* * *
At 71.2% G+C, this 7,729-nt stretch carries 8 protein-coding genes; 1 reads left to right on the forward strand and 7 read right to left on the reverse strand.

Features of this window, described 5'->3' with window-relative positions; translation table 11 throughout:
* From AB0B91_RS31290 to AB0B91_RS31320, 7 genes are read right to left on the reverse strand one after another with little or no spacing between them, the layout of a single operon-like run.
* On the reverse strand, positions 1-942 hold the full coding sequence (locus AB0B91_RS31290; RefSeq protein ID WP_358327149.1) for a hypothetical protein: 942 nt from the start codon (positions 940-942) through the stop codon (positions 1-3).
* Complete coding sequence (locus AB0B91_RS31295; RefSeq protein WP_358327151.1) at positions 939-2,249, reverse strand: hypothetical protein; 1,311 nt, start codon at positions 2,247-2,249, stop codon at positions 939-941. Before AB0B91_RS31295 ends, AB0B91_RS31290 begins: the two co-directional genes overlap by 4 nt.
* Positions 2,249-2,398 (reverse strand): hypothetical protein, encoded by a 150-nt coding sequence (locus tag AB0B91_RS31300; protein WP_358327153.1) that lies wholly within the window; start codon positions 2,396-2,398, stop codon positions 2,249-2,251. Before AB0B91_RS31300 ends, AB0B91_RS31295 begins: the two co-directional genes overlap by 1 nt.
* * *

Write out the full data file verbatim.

At 71.2% G+C, this 7,729-nt stretch carries 8 protein-coding genes; 1 reads left to right on the forward strand and 7 read right to left on the reverse strand.

Features of this window, described 5'->3' with window-relative positions; translation table 11 throughout:
* From AB0B91_RS31290 to AB0B91_RS31320, 7 genes are read right to left on the reverse strand one after another with little or no spacing between them, the layout of a single operon-like run.
* On the reverse strand, positions 1-942 hold the full coding sequence (locus AB0B91_RS31290; RefSeq protein ID WP_358327149.1) for a hypothetical protein: 942 nt from the start codon (positions 940-942) through the stop codon (positions 1-3).
* Complete coding sequence (locus AB0B91_RS31295; RefSeq protein WP_358327151.1) at positions 939-2,249, reverse strand: hypothetical protein; 1,311 nt, start codon at positions 2,247-2,249, stop codon at positions 939-941. Before AB0B91_RS31295 ends, AB0B91_RS31290 begins: the two co-directional genes overlap by 4 nt.
* Positions 2,249-2,398 (reverse strand): hypothetical protein, encoded by a 150-nt coding sequence (locus tag AB0B91_RS31300; protein WP_358327153.1) that lies wholly within the window; start codon positions 2,396-2,398, stop codon positions 2,249-2,251. Before AB0B91_RS31300 ends, AB0B91_RS31295 begins: the two co-directional genes overlap by 1 nt.